For the intimate expressions of Pol Pot, I have accessed a number of Chinese language source articles (referencing two below). I have taken this path because Pol Pot was a close ally of Mao Zedong, and according to the memories of Chinese people, Pol Pot was a very charming and likeable person. This is an interesting assessment from a Chinese culture that even within its Communist manifestation, puts much emphasis upon good behaviour and conformity to social and cultural norms that secure a peaceful and stable society. In the West, which has perpetuated the myth that Karl Marx’s ‘Scientific Socialism’ is exactly the same as Adolf Hitler’s ‘National Socialism’, the matter of Pol Pot is cut and dried – Pol Pot is simply (and unquestioningly) presented as a genocidal murderer. The problem is a lack of objective evidence for his apparent crimes, and a reliance upon an unsubstantiated Western Cold War rhetoric, that is as much motivated by anti-Asian racism, as it is by anti-Socialist ideology. Even though the Soviet Union supported Vietnam in its invasion and annexing of Cambodia in 1978 (establishing the Soviet controlled ‘People’s Republic of Kampuchea’ to replace the ousted Khmer Rouge), Russian encyclopaedia sources dealing with this matter, state that the figure of between 1 to 3 million people killed by the Pol Pot regime is ‘theoretical’, as it has never been proven in a court of law.
Chinese sources also question this figure, pointing-out that it arises only within anti-Socialist Western sources, that have in the past routinely accused Socialist and Communist sources of committing all kinds of false, imagined and fabricated acts (similar to those actually committed by Adolf Hitler and his Nazi regime). In this regard, the ‘killing fields’ of Pol Pot resemble the Concentration Camps of Nazi Germany, but the numbers simply do not add-up. Today, the official figure for the Cambodian population stands at about 16 million, but in the 1960’s and 1970’s, it is believed to have been around 9 million. Many Chinese scholars point-out that Pol Pot and his Khmer Rouge were extremely popular amongst the Cambodian people, who flocked to support his call for Revolution. The logical question is how could a population that by and large supported Pol Pot also ‘massacre’ itself in such large numbers, in a short space of time, lacking the technological know-how and advanced industrial capability possessed by the Nazi Germans? The Western rhetoric suggests that between 1/9th and 1/3rd of the population was ‘killed by itself’. When confronted with the illogicality of this situation, those that support this theory state that its accomplishment just goes to ‘prove’ what a maniac Pol Pot was, not realising that in reality just one man is being accused of being so well organised and efficient at political and practical leadership (whilst apparently being ‘mad’), that he achieved all this through an act of mass hypnosis. Whatever the case, the current Western narrative suggests that the Cambodian population of 9 million was either reduced to 6 million or 8 million between 1975 and 1979 – and yet by 2017 – that very same Cambodian population had risen by either 10 million or or 8 million (to 16 million) in just 38 years!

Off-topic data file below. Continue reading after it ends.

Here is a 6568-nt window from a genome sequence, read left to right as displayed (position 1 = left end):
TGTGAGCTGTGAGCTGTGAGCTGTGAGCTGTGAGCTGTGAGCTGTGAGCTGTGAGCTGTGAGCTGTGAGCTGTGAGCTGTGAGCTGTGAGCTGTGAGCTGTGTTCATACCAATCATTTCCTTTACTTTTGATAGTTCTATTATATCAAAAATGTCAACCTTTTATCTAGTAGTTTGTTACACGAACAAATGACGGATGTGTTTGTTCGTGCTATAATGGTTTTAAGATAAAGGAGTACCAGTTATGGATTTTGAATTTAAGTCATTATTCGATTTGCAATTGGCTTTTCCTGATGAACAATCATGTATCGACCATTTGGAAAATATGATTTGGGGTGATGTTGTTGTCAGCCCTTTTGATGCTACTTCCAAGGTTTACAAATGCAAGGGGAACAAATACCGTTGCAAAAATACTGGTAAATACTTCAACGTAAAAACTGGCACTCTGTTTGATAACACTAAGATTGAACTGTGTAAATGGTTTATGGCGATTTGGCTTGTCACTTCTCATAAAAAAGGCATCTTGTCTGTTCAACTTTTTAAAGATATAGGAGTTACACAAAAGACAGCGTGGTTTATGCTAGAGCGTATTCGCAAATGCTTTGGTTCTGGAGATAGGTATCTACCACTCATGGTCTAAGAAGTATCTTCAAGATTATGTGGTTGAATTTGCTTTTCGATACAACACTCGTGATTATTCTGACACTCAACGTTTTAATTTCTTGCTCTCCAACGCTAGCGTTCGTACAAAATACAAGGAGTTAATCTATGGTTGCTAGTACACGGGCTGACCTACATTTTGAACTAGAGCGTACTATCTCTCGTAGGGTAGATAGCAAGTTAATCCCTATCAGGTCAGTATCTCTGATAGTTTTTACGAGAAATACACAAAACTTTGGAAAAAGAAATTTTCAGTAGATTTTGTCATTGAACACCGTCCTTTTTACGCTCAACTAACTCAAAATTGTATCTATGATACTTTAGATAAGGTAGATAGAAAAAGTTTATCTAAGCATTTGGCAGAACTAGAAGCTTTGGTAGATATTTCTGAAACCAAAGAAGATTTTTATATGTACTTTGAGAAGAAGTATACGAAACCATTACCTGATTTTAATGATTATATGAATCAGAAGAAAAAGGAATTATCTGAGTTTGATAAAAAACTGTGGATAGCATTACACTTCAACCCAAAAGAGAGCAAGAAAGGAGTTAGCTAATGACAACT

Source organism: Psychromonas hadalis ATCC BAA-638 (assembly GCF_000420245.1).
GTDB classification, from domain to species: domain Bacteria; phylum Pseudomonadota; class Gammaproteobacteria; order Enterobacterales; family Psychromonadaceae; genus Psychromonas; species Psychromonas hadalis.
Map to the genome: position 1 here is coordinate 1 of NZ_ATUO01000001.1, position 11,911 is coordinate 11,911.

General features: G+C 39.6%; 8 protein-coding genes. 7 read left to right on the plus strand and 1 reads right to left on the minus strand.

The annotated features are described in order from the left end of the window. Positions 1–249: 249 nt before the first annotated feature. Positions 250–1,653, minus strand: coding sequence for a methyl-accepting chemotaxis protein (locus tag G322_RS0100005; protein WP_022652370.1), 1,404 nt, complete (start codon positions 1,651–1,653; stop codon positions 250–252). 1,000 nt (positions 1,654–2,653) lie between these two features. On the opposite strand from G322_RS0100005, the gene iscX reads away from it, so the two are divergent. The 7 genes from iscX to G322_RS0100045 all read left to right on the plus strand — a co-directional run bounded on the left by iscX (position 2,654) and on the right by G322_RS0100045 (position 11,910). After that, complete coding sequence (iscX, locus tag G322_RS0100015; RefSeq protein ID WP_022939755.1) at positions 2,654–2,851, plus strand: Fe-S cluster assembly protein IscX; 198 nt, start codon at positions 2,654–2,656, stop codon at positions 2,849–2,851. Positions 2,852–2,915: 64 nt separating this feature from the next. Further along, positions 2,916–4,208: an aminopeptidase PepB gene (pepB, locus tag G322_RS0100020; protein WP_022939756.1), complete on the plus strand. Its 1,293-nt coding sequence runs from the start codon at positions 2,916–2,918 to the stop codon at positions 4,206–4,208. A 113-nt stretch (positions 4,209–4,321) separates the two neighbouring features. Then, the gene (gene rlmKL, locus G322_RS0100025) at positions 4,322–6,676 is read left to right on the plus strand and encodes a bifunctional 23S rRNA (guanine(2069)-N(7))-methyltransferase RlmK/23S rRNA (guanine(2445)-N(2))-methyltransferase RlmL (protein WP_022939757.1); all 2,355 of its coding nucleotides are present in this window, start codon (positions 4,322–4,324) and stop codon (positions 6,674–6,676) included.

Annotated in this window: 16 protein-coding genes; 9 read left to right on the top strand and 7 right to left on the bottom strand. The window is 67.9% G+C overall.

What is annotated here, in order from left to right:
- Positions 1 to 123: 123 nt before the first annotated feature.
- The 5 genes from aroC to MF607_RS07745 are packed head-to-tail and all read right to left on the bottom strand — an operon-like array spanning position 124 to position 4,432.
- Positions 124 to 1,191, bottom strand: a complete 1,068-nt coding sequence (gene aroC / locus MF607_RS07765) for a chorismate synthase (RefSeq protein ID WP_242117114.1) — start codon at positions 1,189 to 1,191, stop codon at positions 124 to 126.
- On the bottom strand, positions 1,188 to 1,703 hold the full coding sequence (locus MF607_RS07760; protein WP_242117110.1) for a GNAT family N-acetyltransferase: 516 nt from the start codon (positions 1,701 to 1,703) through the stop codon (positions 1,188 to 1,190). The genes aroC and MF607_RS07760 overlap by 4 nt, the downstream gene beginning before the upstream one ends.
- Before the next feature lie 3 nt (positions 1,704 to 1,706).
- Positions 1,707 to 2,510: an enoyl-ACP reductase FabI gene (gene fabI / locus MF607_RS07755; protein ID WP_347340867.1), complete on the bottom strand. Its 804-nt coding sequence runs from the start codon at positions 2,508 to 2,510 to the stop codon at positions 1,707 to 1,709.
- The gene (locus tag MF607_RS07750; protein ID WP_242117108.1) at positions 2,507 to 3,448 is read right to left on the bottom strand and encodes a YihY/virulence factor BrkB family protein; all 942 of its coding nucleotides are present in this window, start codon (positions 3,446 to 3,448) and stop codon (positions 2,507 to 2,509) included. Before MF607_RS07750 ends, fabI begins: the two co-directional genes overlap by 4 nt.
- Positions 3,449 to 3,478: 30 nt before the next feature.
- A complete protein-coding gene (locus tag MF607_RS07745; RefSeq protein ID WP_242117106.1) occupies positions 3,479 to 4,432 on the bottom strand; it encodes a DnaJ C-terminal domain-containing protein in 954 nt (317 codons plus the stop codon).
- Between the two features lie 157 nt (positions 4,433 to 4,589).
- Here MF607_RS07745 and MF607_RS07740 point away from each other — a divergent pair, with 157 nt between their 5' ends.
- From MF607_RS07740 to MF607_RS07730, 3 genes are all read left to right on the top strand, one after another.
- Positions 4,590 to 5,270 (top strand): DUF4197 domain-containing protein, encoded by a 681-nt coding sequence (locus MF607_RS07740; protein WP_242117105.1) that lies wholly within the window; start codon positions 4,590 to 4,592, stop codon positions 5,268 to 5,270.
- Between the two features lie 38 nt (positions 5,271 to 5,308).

The Khmer Rouge wore ‘black’ uniforms together with a chequered neck-scarf to wipe-away sweat, and because of this they were often referred to as the ‘Black Guards’. Following Pol Pot’s ascending to power on April 17th, 1975, every citizen of Cambodia was required to dispose of the ‘bourgeois’ clothing that had penetrated the cities and towns, and revert to what was thought to be a more traditional form of ethnic Khmer peasant clothing. When asked why he emptied the cities, Pol Pot stated that the US had already been bombing areas of Eastern Cambodia, and that he (and the Khmer Leadership) were apprehensive that the US would launch a vast and sustained bombing campaign upon Cambodian cities and towns – much like the years’s of US destruction wrought upon North Vietnam. The Khmer Rouge also feared a US ground invasion, and their answer to these problems was to mobilise the entire Cambodian population within the relative safety of the countryside, living in communes of single-sex barracks, training in the day to farm the land, and prepare for a ‘People’s War’. When asked in the late 1970’s, and again by an American journalist just prior to his death (in 1998) why there was evidence of mass graves found in certain areas of Cambodia, Pol Pot gave exactly the same answer. Pol Pot’s answer is written in the Chinese language as ‘敌特破坏’ – which translates as the ‘enemy spies were destroyed’. In other words, Pol Pot ordered these killings to be carried-out by the Khmer Rouge, as a means to destroy what he perceived to be ‘enemies of the people’ operating within Cambodia. Of course, it is not beyond the realms of possibility that the invading Vietnamese forces, and US-backed insurgency forces could have been responsible for at least some of these deaths. There is also a suggestion that Pol Pot’s policies have been skewed and misrepresented over the years. When asked about his policy of ‘eradicating’ the city-dwellers, Pol Pot replied that he had meant it was the principle of bourgeois (Westernised) living that was to be eradicated – and not necessarily the people who had been subject to this kind of pollution (although this position does seem to contradict the known dictates of the Khmer Rouge once in power). This information does not excuse the terrible crimes that apparently occurred in Cambodia under Pol Pot, but it does provide a more complete picture when viewed alongside the more commonly known facts in this case. My research is ongoing.
Chinese language References: